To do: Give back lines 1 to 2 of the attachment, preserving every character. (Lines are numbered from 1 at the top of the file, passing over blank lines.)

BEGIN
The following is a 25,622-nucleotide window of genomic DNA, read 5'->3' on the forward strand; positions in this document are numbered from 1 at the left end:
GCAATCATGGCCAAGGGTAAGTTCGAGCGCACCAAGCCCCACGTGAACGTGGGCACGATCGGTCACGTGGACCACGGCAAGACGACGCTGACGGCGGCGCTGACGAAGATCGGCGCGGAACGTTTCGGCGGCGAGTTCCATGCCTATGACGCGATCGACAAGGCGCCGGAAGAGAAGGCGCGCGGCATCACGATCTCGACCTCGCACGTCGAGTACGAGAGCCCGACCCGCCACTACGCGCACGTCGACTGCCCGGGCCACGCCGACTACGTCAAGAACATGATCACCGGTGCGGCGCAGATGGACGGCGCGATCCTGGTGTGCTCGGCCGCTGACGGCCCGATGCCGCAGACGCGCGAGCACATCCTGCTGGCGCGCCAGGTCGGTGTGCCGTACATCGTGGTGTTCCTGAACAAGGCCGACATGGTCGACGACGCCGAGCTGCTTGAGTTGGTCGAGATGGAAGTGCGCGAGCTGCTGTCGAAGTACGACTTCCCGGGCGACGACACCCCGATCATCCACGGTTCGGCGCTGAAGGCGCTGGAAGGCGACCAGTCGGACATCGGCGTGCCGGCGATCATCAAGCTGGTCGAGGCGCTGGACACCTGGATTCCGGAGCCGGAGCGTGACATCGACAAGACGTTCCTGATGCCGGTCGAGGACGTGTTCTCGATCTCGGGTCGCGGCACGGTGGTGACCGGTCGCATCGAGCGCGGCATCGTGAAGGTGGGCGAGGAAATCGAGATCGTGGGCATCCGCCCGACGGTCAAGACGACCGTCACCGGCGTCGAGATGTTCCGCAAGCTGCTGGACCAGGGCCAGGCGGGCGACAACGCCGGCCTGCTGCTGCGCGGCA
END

The following is a 25,622-nucleotide window of genomic DNA, read 5'->3' on the forward strand; positions in this document are numbered from 1 at the left end:
GCAATCATGGCCAAGGGTAAGTTCGAGCGCACCAAGCCCCACGTGAACGTGGGCACGATCGGTCACGTGGACCACGGCAAGACGACGCTGACGGCGGCGCTGACGAAGATCGGCGCGGAACGTTTCGGCGGCGAGTTCCATGCCTATGACGCGATCGACAAGGCGCCGGAAGAGAAGGCGCGCGGCATCACGATCTCGACCTCGCACGTCGAGTACGAGAGCCCGACCCGCCACTACGCGCACGTCGACTGCCCGGGCCACGCCGACTACGTCAAGAACATGATCACCGGTGCGGCGCAGATGGACGGCGCGATCCTGGTGTGCTCGGCCGCTGACGGCCCGATGCCGCAGACGCGCGAGCACATCCTGCTGGCGCGCCAGGTCGGTGTGCCGTACATCGTGGTGTTCCTGAACAAGGCCGACATGGTCGACGACGCCGAGCTGCTTGAGTTGGTCGAGATGGAAGTGCGCGAGCTGCTGTCGAAGTACGACTTCCCGGGCGACGACACCCCGATCATCCACGGTTCGGCGCTGAAGGCGCTGGAAGGCGACCAGTCGGACATCGGCGTGCCGGCGATCATCAAGCTGGTCGAGGCGCTGGACACCTGGATTCCGGAGCCGGAGCGTGACATCGACAAGACGTTCCTGATGCCGGTCGAGGACGTGTTCTCGATCTCGGGTCGCGGCACGGTGGTGACCGGTCGCATCGAGCGCGGCATCGTGAAGGTGGGCGAGGAAATCGAGATCGTGGGCATCCGCCCGACGGTCAAGACGACCGTCACCGGCGTCGAGATGTTCCGCAAGCTGCTGGACCAGGGCCAGGCGGGCGACAACGCCGGCCTGCTGCTGCGCGGCA